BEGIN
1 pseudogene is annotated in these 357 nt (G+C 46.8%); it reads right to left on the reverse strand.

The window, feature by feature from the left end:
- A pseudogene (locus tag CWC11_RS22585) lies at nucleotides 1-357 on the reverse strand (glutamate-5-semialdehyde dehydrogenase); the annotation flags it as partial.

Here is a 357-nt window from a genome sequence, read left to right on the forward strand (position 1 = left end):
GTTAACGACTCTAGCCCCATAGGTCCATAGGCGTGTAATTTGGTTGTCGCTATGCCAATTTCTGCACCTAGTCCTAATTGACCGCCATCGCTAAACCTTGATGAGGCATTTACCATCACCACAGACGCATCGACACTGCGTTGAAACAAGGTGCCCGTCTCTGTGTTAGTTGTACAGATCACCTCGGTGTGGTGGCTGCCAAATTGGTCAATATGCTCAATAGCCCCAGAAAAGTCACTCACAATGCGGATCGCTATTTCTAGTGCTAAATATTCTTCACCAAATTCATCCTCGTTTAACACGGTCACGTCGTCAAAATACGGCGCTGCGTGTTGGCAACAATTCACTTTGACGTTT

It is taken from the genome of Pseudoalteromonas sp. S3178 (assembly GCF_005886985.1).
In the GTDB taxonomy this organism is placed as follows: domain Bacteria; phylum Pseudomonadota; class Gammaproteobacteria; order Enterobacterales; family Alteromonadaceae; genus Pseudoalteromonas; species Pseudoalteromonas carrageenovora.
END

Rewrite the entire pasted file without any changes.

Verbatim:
1 pseudogene is annotated in these 357 nt (G+C 46.8%); it reads right to left on the reverse strand.

The window, feature by feature from the left end:
- A pseudogene (locus tag CWC11_RS22585) lies at nucleotides 1-357 on the reverse strand (glutamate-5-semialdehyde dehydrogenase); the annotation flags it as partial.

Here is a 357-nt window from a genome sequence, read left to right on the forward strand (position 1 = left end):
GTTAACGACTCTAGCCCCATAGGTCCATAGGCGTGTAATTTGGTTGTCGCTATGCCAATTTCTGCACCTAGTCCTAATTGACCGCCATCGCTAAACCTTGATGAGGCATTTACCATCACCACAGACGCATCGACACTGCGTTGAAACAAGGTGCCCGTCTCTGTGTTAGTTGTACAGATCACCTCGGTGTGGTGGCTGCCAAATTGGTCAATATGCTCAATAGCCCCAGAAAAGTCACTCACAATGCGGATCGCTATTTCTAGTGCTAAATATTCTTCACCAAATTCATCCTCGTTTAACACGGTCACGTCGTCAAAATACGGCGCTGCGTGTTGGCAACAATTCACTTTGACGTTT

It is taken from the genome of Pseudoalteromonas sp. S3178 (assembly GCF_005886985.1).
In the GTDB taxonomy this organism is placed as follows: domain Bacteria; phylum Pseudomonadota; class Gammaproteobacteria; order Enterobacterales; family Alteromonadaceae; genus Pseudoalteromonas; species Pseudoalteromonas carrageenovora.